This dual strategy — low cost, direct digital banking with the RBI for the big boys while trapping small depositors in high-cost bank intermediation — could have perverse consequences by diluting the feel-good factor, that the facilitation of 420 million Jan Dhan bank accounts and 309 million RuPay cards evoked around enhanced financial inclusion.

The CBDC, like cash, will be the direct liability of the RBI and hence safer than deposits in banks where bank failures impact depositors, even though the RBI provides a backstop guarantee up to Rs 5 lakhs per depositor. If the RBI allows large depositors to open accounts directly with it or its selected agents, funds would be diverted away from banks, particularly if CBDC accounts are interest bearing.

Lower access to cheap deposit funds would squeeze bank margins, forcing them to charge more for their customer services and reduce their capacity to lend. This could have a positive, unintended consequence, by opening space for efficient, small, private banks to increase their business in small credits at reasonable charges — an option that is now marginalised by the ability of public sector banks to mask their higher costs in small credits by cross subsidising from the high margins from large credit requirements.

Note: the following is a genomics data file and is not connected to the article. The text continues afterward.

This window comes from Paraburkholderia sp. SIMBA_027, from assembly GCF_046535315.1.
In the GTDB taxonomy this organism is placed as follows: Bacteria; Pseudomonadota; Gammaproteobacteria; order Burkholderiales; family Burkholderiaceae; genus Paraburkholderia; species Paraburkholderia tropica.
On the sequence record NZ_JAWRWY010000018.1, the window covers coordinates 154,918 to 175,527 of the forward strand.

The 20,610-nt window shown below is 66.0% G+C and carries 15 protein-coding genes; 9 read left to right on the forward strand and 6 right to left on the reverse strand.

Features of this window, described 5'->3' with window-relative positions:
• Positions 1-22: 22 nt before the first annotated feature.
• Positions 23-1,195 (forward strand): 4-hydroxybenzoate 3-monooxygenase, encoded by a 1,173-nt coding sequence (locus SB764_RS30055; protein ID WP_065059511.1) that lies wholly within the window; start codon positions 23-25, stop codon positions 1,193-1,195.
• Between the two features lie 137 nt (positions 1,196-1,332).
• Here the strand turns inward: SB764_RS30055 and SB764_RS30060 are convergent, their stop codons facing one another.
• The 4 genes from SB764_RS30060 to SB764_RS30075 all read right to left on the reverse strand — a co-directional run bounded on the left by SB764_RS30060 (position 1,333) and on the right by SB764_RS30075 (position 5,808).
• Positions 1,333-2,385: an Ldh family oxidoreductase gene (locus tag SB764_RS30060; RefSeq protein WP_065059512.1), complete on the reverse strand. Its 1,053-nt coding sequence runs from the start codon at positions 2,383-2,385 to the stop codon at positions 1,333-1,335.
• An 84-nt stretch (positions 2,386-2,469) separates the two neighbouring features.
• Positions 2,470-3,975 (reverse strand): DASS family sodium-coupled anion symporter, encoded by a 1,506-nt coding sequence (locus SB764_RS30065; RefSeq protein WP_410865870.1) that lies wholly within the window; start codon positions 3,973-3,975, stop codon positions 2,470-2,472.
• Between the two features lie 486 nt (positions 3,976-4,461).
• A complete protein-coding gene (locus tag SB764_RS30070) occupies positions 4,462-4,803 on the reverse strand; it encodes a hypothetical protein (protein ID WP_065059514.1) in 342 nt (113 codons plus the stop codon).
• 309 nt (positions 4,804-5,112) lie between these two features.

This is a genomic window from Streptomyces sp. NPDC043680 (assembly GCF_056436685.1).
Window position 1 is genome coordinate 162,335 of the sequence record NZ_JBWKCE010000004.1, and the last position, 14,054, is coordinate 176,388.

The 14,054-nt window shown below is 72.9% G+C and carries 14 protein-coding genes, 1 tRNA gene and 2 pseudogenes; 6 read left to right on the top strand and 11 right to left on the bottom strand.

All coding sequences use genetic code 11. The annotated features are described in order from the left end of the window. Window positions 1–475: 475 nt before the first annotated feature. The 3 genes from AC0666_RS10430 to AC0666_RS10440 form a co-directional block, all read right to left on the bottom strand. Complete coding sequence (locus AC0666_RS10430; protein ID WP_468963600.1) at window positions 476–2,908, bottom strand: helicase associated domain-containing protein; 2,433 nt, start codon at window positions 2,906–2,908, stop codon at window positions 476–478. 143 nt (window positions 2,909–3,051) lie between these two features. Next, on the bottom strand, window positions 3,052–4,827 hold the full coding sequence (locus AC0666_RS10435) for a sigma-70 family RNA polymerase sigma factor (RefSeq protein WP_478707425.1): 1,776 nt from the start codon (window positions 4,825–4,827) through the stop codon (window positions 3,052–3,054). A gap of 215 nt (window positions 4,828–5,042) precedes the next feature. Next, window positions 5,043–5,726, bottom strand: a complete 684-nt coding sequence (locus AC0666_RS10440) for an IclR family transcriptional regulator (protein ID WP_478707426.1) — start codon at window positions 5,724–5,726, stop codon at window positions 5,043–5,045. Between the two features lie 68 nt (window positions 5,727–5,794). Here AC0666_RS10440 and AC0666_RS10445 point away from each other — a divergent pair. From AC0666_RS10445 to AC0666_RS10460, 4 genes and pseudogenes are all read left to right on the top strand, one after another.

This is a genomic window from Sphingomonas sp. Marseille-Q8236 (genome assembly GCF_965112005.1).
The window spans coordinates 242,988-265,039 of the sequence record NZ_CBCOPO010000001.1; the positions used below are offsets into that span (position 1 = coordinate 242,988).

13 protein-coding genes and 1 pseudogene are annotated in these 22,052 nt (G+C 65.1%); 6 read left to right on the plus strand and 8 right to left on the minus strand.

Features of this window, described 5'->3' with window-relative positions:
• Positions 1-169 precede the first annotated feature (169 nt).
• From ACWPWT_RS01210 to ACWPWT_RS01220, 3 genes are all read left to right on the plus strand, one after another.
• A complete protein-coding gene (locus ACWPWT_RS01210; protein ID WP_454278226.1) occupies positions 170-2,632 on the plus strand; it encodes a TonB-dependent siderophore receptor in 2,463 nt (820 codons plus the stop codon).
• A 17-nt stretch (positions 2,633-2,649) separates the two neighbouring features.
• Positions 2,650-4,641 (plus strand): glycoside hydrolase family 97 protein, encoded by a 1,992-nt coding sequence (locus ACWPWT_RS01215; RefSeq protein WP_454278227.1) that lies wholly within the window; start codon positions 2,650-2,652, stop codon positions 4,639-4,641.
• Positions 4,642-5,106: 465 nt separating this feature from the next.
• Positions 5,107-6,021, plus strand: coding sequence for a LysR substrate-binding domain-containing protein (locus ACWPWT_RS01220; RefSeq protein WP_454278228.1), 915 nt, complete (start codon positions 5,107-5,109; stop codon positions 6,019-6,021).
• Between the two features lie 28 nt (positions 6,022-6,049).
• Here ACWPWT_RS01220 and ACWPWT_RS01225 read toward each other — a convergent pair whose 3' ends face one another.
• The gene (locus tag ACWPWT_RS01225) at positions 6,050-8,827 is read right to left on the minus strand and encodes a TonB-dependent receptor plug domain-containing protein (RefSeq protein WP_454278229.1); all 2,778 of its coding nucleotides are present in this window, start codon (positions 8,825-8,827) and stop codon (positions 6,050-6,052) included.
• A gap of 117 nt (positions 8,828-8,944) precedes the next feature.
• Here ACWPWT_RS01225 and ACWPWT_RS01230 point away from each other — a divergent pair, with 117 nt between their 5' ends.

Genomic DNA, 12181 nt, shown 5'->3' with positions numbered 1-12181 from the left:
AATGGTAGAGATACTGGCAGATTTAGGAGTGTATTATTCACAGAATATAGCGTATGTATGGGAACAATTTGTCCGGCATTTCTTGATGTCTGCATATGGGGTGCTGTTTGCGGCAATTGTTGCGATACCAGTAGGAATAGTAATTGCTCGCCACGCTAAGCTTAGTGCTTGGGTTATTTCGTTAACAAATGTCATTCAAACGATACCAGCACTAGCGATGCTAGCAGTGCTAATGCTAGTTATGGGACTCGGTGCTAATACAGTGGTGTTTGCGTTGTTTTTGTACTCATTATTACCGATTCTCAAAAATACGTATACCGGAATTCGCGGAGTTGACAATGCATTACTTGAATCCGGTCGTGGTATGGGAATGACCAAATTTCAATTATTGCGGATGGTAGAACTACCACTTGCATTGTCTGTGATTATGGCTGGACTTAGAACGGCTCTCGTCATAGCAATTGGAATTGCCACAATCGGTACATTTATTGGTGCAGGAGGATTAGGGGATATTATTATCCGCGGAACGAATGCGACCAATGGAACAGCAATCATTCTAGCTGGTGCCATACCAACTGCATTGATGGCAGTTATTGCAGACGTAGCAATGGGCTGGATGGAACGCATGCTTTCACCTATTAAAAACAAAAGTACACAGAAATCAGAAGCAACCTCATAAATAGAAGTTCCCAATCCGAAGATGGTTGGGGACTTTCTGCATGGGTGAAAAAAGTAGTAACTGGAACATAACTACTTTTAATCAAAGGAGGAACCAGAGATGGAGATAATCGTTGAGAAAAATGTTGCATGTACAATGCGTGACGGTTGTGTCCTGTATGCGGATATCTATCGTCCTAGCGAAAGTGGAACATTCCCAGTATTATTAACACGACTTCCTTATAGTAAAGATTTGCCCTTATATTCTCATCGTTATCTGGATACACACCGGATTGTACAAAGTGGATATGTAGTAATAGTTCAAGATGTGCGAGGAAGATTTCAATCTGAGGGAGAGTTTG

With indifferent efficiency gains, and possibly the heightened perceived inequality between the online haves and the offline have-nots, why is a digital rupee the preferred option? The answer lies in the medium term by when significant efficiency gains will come in international payments, which remain exceedingly costly due to multiple and mismatched standards and regulations. The Bank of International Settlements is steering global standards towards interoperable CBDCs. For India, the fastest growing large economy, it makes sense to play from the bench rather than watch from the stands.